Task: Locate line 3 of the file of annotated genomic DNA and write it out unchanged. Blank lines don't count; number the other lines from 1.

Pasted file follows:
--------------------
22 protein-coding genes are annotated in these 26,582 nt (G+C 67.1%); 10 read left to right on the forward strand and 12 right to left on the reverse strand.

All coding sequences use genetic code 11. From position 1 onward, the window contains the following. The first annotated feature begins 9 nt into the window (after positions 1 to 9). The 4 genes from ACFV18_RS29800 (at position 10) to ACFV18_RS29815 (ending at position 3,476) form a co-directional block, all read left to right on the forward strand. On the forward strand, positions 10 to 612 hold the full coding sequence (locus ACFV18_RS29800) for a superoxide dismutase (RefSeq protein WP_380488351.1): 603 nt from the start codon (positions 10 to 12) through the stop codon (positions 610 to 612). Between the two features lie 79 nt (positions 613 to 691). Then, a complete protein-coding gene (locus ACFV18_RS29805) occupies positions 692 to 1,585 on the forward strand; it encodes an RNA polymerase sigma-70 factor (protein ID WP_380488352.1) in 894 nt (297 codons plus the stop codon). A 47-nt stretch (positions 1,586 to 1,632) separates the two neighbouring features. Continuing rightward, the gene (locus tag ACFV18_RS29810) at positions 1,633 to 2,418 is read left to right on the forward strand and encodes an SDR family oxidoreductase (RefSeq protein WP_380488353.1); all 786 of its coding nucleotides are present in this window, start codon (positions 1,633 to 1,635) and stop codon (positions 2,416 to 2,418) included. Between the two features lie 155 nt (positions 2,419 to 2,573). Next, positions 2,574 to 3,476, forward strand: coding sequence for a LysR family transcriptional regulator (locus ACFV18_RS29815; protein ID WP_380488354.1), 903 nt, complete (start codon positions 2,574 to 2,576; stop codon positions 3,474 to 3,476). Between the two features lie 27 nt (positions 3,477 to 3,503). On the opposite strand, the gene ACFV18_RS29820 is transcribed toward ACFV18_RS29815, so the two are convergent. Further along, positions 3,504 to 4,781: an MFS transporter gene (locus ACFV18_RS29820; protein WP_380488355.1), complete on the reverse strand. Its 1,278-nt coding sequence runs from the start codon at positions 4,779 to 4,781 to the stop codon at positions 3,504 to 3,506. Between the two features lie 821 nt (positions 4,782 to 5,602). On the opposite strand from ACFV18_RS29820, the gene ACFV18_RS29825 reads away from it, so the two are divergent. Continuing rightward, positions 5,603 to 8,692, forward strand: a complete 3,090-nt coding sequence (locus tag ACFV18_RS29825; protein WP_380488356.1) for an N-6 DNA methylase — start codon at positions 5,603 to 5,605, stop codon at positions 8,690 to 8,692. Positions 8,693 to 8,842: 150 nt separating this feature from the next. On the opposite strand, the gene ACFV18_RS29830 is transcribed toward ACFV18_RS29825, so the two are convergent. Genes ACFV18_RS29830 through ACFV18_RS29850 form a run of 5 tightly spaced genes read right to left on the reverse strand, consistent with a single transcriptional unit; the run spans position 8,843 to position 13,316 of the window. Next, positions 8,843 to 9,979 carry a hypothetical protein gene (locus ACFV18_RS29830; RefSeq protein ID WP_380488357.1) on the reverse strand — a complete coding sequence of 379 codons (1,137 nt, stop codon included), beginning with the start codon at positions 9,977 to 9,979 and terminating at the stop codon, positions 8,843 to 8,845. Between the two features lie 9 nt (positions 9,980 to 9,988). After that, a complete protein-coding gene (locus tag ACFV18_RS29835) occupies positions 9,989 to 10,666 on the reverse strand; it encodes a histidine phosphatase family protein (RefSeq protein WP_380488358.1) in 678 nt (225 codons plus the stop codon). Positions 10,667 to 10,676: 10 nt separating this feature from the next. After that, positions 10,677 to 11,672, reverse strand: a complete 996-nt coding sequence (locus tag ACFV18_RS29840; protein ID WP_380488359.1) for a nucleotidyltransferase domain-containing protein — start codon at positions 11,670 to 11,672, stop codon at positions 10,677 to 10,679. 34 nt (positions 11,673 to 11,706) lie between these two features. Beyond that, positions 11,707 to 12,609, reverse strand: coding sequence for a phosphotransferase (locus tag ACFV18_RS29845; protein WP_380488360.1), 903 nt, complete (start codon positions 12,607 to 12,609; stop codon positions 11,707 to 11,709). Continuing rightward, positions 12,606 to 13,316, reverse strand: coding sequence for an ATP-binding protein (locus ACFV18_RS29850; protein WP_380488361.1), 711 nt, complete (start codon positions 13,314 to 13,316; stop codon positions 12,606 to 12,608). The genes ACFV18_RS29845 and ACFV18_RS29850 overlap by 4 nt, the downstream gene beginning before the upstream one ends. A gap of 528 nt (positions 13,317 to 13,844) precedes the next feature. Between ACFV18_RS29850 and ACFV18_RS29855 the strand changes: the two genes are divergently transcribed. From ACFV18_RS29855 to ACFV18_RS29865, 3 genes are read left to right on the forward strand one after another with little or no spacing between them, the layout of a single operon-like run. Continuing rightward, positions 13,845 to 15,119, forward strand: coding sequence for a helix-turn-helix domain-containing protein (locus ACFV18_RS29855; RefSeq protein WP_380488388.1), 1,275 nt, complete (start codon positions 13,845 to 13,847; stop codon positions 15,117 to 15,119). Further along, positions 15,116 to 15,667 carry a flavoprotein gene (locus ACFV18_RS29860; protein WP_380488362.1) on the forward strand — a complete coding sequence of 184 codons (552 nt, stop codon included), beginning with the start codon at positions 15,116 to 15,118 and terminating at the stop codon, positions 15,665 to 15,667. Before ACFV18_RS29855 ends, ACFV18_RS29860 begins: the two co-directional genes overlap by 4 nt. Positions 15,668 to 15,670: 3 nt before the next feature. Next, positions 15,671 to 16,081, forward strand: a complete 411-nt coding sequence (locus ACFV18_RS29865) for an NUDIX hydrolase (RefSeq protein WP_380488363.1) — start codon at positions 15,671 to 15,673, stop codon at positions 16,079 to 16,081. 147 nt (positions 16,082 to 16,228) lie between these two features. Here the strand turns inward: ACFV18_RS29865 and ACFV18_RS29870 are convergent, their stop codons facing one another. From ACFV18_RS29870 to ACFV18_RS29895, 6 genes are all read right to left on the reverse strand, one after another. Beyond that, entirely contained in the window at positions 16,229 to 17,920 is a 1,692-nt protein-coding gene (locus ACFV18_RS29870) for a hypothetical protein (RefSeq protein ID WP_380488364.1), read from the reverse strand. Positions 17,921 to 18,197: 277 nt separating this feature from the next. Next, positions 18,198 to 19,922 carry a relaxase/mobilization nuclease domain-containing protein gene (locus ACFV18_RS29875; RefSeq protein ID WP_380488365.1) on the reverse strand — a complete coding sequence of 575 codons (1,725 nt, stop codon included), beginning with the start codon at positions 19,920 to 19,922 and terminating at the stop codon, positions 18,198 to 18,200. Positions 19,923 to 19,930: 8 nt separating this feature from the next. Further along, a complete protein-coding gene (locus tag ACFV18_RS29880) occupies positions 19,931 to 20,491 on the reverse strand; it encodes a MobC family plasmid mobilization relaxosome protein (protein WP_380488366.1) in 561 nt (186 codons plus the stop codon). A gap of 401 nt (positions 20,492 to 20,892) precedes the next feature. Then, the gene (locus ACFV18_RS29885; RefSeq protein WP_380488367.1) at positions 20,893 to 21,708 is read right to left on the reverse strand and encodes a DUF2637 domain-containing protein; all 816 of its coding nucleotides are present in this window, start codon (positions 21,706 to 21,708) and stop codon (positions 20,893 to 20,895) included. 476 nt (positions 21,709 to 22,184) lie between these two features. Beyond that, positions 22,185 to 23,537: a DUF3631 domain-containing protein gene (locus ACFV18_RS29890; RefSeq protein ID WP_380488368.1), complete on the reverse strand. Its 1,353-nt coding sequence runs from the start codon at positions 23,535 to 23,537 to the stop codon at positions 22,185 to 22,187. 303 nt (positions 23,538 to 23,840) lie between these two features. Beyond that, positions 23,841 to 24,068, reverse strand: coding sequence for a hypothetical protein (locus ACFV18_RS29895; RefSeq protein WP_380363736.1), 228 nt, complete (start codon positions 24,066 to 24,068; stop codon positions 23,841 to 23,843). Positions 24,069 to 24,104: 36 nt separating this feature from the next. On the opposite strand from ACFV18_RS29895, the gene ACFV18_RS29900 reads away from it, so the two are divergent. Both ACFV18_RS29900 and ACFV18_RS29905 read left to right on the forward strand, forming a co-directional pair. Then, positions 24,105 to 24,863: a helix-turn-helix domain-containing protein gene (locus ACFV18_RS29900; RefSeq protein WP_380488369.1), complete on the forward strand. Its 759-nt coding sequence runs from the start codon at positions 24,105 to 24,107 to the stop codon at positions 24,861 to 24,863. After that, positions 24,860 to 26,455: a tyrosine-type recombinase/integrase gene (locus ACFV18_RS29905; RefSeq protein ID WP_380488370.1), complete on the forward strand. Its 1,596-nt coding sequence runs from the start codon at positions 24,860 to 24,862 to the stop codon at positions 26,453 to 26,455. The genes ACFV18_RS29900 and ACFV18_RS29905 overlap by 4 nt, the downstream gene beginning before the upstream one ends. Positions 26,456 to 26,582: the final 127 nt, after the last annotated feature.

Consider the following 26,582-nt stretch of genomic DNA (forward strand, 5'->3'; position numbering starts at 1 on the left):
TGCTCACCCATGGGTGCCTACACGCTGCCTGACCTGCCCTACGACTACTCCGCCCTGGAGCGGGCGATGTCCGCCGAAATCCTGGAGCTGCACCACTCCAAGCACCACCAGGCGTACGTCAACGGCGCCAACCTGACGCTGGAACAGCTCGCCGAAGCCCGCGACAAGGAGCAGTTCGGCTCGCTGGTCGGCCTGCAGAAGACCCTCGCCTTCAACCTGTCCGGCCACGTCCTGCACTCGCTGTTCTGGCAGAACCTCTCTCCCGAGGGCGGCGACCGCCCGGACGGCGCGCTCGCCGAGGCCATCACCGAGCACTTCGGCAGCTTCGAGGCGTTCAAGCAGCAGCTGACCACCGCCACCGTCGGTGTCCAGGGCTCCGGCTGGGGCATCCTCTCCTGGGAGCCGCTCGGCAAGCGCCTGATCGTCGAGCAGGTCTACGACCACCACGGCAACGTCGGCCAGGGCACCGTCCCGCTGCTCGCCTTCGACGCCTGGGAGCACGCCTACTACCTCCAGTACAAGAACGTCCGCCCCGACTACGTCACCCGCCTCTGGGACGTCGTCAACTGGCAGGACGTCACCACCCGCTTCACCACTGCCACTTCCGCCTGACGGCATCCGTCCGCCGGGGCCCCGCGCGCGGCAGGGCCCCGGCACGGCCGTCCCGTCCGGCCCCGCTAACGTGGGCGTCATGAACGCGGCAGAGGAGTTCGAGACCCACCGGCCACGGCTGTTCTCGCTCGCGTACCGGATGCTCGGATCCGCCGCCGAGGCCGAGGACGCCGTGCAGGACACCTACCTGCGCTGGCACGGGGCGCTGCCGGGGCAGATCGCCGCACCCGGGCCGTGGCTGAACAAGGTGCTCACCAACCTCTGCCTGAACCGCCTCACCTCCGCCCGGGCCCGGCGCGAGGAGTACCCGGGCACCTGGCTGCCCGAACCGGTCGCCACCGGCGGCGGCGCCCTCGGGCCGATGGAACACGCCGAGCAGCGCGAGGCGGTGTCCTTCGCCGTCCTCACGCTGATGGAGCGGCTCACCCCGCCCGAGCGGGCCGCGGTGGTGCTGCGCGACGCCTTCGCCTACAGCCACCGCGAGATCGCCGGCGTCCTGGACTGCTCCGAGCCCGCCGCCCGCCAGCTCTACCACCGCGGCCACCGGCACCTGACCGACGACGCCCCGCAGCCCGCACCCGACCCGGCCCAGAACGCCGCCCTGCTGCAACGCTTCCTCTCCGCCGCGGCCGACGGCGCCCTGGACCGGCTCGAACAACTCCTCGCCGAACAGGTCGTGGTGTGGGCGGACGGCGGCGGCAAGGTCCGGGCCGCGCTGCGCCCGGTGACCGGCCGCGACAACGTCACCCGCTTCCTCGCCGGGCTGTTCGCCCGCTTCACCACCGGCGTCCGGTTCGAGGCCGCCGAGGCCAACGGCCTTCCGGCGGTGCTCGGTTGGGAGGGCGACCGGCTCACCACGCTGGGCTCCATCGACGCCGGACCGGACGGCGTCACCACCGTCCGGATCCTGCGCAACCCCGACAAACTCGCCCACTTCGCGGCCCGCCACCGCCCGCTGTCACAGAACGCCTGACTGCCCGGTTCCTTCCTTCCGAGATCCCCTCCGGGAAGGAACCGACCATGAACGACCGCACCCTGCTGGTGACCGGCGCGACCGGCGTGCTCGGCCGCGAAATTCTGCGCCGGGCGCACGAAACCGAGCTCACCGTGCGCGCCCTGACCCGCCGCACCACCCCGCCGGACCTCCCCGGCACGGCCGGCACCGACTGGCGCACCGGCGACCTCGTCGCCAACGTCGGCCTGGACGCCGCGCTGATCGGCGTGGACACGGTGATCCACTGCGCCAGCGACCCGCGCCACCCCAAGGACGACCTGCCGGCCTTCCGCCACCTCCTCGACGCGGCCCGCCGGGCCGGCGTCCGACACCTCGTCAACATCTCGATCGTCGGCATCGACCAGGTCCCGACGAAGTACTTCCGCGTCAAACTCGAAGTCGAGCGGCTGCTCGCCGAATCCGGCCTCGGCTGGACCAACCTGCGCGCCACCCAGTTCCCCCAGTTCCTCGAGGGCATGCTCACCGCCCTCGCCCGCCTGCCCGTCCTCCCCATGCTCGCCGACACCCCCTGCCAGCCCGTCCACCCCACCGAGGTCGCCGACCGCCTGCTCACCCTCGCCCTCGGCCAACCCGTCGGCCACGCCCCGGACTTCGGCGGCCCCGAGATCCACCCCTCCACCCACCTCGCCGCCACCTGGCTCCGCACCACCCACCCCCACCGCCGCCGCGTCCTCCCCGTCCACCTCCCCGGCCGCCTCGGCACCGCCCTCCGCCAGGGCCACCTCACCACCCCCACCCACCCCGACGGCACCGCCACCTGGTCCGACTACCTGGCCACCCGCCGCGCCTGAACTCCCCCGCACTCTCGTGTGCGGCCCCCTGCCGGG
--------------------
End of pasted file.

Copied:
Consider the following 26,582-nt stretch of genomic DNA (forward strand, 5'->3'; position numbering starts at 1 on the left):